See Addendum One for the distinction beween the management board and the executive board.

See Addendum Two for a note on how strategy informs policy.


A good Board is composed of  people with an intimate knowledge of the products and services, the markets, competitors, suppliers, the law, finance and psychology. They have an instinctive feel for the shifting of the landscape you operate in. They are not "yes men" or walking egos, but appreciate the right balance between serving each other and speaking up.  They know when to argue a point, and when to let go and pull together. They are confident of their positions and comfortable in their skin.  Dissent is to be encouraged : as a guard against groupthink, as a way of ensuring a wide breadth of perpectives; as part of the process of assimilation of a new member.  A member who has reservations but is prepared to support effecting a decision is of more use on the Board than off it.  This is the most difficult task of any leader: surrounding oneself with good people and encouraging the right culture amongst them.

I have a pet theory that good people are easy to find, it's the leadership that is difficult.


The strategy won't come together and decisions won't be made without a good grasp of reality. The Board needs the kind of information that comes from being in the world, from getting out and about, talking to customers and suppliers, walking the shop floor, doing the job yourself.  The internal information, KPIs and financial data, is important, but only to the extent that it helps with getting to the bigger picture or monitors performance against strategy. A Board needs those multiple perspectives that can only be obtained from 'being in the world'.  The Board needs to work hard at seeking evidence, rather than being easily swayed by hearsay and anecdote, while keeping a wary eye out for its own narrowness of vision and perspectives.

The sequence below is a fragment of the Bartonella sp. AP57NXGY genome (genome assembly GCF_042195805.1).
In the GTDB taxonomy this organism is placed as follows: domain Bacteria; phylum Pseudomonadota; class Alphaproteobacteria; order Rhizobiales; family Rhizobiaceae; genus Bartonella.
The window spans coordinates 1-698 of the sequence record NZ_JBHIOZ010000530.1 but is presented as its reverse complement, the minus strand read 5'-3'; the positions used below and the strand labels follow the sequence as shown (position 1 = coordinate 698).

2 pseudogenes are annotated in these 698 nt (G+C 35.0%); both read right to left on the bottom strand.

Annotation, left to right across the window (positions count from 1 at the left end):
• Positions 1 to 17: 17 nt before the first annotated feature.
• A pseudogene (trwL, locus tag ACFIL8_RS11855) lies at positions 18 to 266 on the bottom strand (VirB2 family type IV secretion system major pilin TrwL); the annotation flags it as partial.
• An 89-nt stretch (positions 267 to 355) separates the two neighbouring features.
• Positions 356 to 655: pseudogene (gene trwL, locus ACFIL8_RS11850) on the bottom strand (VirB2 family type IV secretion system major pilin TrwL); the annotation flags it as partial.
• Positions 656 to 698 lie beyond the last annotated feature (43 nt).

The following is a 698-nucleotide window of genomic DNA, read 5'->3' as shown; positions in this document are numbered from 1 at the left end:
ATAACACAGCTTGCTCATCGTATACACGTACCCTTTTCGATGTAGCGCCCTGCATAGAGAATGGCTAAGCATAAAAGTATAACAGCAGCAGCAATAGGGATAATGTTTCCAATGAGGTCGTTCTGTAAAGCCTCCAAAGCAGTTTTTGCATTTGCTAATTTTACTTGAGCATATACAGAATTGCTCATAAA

On balance it is almost always better to make a decision than to make no decision at all. On rare occasions there are decisions that are best not made, like the ones where you are betting the farm. In organisations all over the world there are whole departments desperate for their bosses to make a decision, any decision, so that they can get on with their jobs. Putting off a decision can cause paralysis in a business.

There is a sense in which all decisions are the wrong decision, because we can never have full information and because the situation changes. Knowledge of this allows a Board to be decisive without becoming too attached to the chosen course of action. Note that competitors actions don't always need to be mirrored - the grass looks greener next door, and classy operators have a halo right up until they don't.

A last thing on decisions:  when made, someone needs to be given the responsibility and authority to effect them, along with a deadline.  Without these, the decision has not been taken.



Just those five things are needed